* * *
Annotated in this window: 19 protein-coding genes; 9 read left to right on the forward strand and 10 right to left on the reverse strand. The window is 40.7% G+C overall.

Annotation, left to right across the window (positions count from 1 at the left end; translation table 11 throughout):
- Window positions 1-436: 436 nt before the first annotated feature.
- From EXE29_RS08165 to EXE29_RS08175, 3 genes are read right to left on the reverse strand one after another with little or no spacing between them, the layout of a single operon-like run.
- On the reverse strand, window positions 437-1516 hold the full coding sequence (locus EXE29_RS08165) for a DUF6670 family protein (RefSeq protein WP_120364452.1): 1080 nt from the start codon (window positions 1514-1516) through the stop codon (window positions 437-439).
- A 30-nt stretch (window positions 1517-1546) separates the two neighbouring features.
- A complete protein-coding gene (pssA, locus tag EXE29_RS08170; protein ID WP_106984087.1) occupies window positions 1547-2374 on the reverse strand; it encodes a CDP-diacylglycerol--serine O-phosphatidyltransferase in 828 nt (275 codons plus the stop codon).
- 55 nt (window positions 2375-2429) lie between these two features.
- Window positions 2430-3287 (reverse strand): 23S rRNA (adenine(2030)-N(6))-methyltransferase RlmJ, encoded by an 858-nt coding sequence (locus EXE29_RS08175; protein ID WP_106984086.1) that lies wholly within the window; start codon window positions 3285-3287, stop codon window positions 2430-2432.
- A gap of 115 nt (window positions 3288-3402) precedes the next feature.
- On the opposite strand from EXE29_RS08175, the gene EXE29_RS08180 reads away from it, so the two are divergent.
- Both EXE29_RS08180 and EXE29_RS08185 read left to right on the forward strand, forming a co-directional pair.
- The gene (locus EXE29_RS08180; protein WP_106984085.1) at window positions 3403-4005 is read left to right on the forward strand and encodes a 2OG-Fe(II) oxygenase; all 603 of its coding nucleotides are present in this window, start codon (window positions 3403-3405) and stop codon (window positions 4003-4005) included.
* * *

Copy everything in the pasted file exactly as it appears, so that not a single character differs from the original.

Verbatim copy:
Annotated in this window: 19 protein-coding genes; 9 read left to right on the forward strand and 10 right to left on the reverse strand. The window is 40.7% G+C overall.

Annotation, left to right across the window (positions count from 1 at the left end; translation table 11 throughout):
- Window positions 1-436: 436 nt before the first annotated feature.
- From EXE29_RS08165 to EXE29_RS08175, 3 genes are read right to left on the reverse strand one after another with little or no spacing between them, the layout of a single operon-like run.
- On the reverse strand, window positions 437-1516 hold the full coding sequence (locus EXE29_RS08165) for a DUF6670 family protein (RefSeq protein WP_120364452.1): 1080 nt from the start codon (window positions 1514-1516) through the stop codon (window positions 437-439).
- A 30-nt stretch (window positions 1517-1546) separates the two neighbouring features.
- A complete protein-coding gene (pssA, locus tag EXE29_RS08170; protein ID WP_106984087.1) occupies window positions 1547-2374 on the reverse strand; it encodes a CDP-diacylglycerol--serine O-phosphatidyltransferase in 828 nt (275 codons plus the stop codon).
- 55 nt (window positions 2375-2429) lie between these two features.
- Window positions 2430-3287 (reverse strand): 23S rRNA (adenine(2030)-N(6))-methyltransferase RlmJ, encoded by an 858-nt coding sequence (locus EXE29_RS08175; protein ID WP_106984086.1) that lies wholly within the window; start codon window positions 3285-3287, stop codon window positions 2430-2432.
- A gap of 115 nt (window positions 3288-3402) precedes the next feature.
- On the opposite strand from EXE29_RS08175, the gene EXE29_RS08180 reads away from it, so the two are divergent.
- Both EXE29_RS08180 and EXE29_RS08185 read left to right on the forward strand, forming a co-directional pair.
- The gene (locus EXE29_RS08180; protein WP_106984085.1) at window positions 3403-4005 is read left to right on the forward strand and encodes a 2OG-Fe(II) oxygenase; all 603 of its coding nucleotides are present in this window, start codon (window positions 3403-3405) and stop codon (window positions 4003-4005) included.